We are excited to share that a new, automated way to configure high availability solutions for SQL Server on Azure Virtual Machines (VMs) is now available using our SQL VM resource provider.
To get started today, follow the instructions in the table below.
High availability architectures are designed to continue to function even when there are database, hardware, or network failures. Azure Virtual Machine instances using Premium Storage for all operating system disks and data disks offers 99.9 percent availability. This SLA is impacted by three scenarios – unplanned hardware maintenance, unexpected downtime, and planned maintenance.
To provide redundancy for your application, we recommend grouping two or more virtual machines in an Availability Set so that during either a planned or unplanned maintenance event, at least one virtual machine is available. Alternatively, to protect from data center failures, two or more VM instances can be deployed across two or more Availability Zones in the same Azure region, this will guarantee to have Virtual Machine Connectivity to at least one instance at least 99.99 percent of the time. For more information, see the “SLA for Virtual Machines.”
These mechanisms ensure high availability of the virtual machine instance. To get the same SLA for SQL Server on Azure VM, you need to configure high availability solutions for SQL Server on Azure VM. Today, we are introducing a new, automated method to configure Always On availability groups (AG) for SQL Server on Azure VMs with SQL VM resource provider (RP) as a simple and reliable alternative to manual configuration.
SQL VM resource provider automates Always On AG setup by orchestrating the provisioning of various Azure resources and connecting them to work together. With SQL VM RP, Always On AG can be configured in three steps as described below.
|Steps||SQL VM RP resource type||Method to deploy||Prerequisites|
|Step 1 – Windows Failover Cluster||SqlVirtualMachineGroup||Automated – ARM template||VMs should be created from SQL Server 2016 or 2017 Marketplace images, should be in the same subnet, and should join to an AD domain.|
|Step 2 – Availability group||N/A||Manual||Step 1|
|Step 3 – Availability group Listener||SqlVirtualMachineGroup/AvailabilityGroupListener||
3.1 Manual – Create Internal Azure Load Balancer resource
3.2 Automated – ARM Template Create and Configure AG Listener
3.1 Manual – None
3.2 Automated – Step 2
You should start with deploying SQL VM instances that will host Always On AG replicas from Azure Marketplace SQL Server VM images. Today, SQL VM resource provider supports automated Always On AG only for SQL Server 2016 and SQL Server 2017 Enterprise edition.
Each SQL VM instance should be joined to an Active Directory domain either hosted on an Azure VM or extended from on-premises to Azure via network pairing. VM instances can be joined to the Active Directory domain manually or by running the Azure quick start domain join template.
All SQL VM instances that will host Always On AG replicas should be in the same VNet and the same subnet.
1. Configure a Windows Failover Cluster
Microsoft.SqlVirtualMachine/SqlVirtualMachineGroup resource defines the metadata about the Windows Failover Cluster, including the version and edition, fully qualified domain name, AD accounts to manage the cluster, and the storage account as the cloud witness. Joining the first SQL VM to the SqlVirtualMachineGroup will bootstrap the Windows Failover Cluster Service; and join the VM to the cluster. This step can be automated with an ARM template available in Azure Quick Starts as 101-sql-vm-ag-setup.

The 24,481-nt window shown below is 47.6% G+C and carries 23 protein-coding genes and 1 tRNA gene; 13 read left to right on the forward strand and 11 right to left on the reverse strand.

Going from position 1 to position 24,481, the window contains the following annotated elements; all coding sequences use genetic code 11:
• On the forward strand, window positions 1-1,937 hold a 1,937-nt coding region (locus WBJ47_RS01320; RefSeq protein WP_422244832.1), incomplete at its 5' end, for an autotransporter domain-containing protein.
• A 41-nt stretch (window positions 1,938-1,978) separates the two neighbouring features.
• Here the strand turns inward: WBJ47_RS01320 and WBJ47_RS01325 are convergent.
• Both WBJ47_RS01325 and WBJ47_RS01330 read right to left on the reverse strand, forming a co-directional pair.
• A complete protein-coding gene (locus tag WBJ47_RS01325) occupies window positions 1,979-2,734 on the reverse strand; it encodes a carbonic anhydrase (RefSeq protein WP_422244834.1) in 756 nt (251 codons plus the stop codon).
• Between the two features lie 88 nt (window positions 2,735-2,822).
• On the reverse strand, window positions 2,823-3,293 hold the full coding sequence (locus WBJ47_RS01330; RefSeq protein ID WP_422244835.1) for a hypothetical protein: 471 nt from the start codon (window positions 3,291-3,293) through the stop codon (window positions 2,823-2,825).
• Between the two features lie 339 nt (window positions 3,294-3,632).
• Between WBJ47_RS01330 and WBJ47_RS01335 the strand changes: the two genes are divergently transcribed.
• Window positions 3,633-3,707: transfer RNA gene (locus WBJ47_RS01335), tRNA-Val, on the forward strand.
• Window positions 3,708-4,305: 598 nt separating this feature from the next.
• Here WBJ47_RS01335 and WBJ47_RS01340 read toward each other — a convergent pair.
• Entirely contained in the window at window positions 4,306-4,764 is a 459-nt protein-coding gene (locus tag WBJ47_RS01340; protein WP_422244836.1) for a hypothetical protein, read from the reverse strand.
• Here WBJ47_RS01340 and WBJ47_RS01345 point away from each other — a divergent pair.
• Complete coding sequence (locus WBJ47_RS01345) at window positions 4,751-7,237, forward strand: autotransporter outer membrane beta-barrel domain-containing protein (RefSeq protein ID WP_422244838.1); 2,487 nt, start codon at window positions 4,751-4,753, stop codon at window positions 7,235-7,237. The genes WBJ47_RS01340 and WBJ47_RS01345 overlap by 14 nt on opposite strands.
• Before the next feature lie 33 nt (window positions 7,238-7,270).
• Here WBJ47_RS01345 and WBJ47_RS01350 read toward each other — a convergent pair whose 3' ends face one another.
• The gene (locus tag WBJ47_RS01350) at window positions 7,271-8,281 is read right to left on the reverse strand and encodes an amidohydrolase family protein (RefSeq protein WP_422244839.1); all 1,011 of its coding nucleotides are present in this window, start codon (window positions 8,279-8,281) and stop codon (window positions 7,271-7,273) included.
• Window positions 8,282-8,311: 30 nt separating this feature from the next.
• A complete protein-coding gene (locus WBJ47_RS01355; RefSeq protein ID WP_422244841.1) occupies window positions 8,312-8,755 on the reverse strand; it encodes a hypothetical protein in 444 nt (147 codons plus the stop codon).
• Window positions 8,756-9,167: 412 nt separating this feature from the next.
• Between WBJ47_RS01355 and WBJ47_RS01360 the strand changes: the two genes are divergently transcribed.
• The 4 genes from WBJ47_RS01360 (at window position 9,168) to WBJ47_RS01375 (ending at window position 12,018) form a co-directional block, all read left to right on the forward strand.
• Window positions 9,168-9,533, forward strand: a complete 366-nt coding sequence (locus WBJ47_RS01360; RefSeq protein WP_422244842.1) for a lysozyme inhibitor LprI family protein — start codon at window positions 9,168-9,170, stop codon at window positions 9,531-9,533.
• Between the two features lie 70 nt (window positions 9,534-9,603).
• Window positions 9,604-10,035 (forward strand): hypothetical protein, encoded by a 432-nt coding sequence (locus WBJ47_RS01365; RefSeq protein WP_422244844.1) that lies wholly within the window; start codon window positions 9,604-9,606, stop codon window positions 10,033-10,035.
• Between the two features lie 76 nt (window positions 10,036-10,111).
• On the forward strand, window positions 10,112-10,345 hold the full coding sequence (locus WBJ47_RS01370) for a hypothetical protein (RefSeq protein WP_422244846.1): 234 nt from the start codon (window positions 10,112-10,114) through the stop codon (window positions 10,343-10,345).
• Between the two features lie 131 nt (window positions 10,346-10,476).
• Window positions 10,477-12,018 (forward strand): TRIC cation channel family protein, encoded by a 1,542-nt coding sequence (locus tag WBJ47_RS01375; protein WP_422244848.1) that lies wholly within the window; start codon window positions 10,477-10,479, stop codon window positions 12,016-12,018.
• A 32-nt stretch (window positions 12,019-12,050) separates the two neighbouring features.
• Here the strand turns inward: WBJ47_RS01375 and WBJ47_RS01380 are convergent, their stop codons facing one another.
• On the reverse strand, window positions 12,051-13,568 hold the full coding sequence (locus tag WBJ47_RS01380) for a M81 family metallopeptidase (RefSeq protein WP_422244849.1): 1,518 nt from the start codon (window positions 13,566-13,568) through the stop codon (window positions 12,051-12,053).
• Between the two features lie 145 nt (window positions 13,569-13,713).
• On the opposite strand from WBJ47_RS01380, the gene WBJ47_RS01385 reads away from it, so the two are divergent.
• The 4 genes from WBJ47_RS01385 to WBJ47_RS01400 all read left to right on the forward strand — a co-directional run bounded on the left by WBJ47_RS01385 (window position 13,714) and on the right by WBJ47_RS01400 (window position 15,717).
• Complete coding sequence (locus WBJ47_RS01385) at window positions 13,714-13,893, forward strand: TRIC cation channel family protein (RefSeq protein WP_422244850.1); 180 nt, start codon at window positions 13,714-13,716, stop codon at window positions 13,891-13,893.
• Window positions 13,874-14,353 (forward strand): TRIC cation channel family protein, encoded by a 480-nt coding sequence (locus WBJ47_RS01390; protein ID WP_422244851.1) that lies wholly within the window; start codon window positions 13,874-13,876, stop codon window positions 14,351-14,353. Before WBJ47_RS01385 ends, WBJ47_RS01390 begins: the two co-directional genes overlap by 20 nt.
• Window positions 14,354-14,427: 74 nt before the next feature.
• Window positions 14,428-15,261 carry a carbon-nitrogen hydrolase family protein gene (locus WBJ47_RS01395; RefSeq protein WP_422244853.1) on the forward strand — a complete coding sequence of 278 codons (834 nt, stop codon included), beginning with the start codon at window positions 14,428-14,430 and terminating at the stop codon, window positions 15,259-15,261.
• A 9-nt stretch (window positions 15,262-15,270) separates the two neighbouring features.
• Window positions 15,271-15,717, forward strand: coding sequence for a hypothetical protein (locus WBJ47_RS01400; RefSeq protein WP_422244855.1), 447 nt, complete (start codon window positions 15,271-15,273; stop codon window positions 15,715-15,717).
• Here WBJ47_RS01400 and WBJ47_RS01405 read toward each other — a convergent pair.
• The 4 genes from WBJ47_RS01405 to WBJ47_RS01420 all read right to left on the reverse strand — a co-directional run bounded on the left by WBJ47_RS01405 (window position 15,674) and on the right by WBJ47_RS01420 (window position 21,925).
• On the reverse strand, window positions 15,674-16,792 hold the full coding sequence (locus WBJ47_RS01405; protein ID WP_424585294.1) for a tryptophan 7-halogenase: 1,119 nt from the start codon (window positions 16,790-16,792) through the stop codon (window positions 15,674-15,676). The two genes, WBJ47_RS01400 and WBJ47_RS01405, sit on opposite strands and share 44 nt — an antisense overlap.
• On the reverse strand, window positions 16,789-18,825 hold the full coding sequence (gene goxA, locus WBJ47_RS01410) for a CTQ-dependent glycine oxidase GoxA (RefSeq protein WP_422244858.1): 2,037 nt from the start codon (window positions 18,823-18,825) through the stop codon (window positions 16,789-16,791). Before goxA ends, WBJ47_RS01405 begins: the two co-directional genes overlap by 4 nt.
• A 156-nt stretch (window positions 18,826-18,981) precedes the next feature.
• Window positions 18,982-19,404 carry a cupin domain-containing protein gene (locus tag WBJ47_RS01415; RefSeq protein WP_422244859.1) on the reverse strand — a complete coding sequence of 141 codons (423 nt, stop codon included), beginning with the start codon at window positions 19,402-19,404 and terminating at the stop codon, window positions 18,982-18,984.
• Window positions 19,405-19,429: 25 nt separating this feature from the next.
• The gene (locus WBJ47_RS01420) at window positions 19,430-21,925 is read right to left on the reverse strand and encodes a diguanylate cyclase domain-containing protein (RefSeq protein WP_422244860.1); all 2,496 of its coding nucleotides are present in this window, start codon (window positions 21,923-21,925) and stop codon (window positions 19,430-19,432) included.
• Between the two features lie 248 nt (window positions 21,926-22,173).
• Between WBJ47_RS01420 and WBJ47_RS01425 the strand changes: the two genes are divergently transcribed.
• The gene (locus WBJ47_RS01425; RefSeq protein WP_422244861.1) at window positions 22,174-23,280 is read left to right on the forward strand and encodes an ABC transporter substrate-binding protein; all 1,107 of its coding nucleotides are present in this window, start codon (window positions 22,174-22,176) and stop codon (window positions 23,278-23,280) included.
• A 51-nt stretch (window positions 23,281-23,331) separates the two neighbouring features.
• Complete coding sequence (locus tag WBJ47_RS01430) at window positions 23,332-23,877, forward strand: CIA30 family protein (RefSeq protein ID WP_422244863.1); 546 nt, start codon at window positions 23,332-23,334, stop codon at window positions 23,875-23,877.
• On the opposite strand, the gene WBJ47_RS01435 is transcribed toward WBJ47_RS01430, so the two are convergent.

2. Configure an Always On AG
As Windows Failover Cluster service will be configured at the first step, an Always On AG can simply be created via SSMS on the primary Always On AG replica. This step needs to be manually performed.
3. Create an Always On AG listener
Always On AG listener requires an Azure Load Balancer (LB). Load Balancer provides a “floating” IP address for the AG listener that allows quicker failover and reconnection. If the SQL VMs a part of the availability group are in the same availability set, then you can use a Basic Load Balancer. Otherwise, you need to use a Standard Load Balancer. The Load Balancer should be in the same VNet as the SQL VM instances. SQL VM RP supports Internal Load Balancer for AG Listener. You should manually create the ILB before provisioning the AG Listener.
Provisioning a Microsoft.SqlVirtualMachine/Sql Virtual Machine Groups/AvailabilityGroupListener resource by giving the ILB name, availability group name, cluster name, SQL VM resource ID, and the AG Listener IP address and name creates and configures the AG listener. SQL VM RP handles the network settings, configures the ILB back end pool and health probe, and finally creates the AG Listener with the given IP address and name. As the result of this step, any VM within the same VNet can connect to the Always On AG via the AG Listener name. This step can be automated with an ARM template available on the Azure quick starts as 101-sql-vm-aglistener-setup.
Automated Always On AG with SQL VM RP simplifies configuring Always On availability groups by handling infrastructure and network configuration details. It offers a reliable deployment method with right resource dependency settings and internal retry policies. Try deploying automated Always On availability groups with SQL VM RP today to improve high availability for SQL Server on Azure Virtual Machines.
Start taking advantage of these expanded SQL Server Azure Virtual Machine capabilities enabled by our resource provider today. If you have a question or would like to make a suggestion, you can contact us through UserVoice. We look forward to hearing from you!
Source: Azure Blog Feed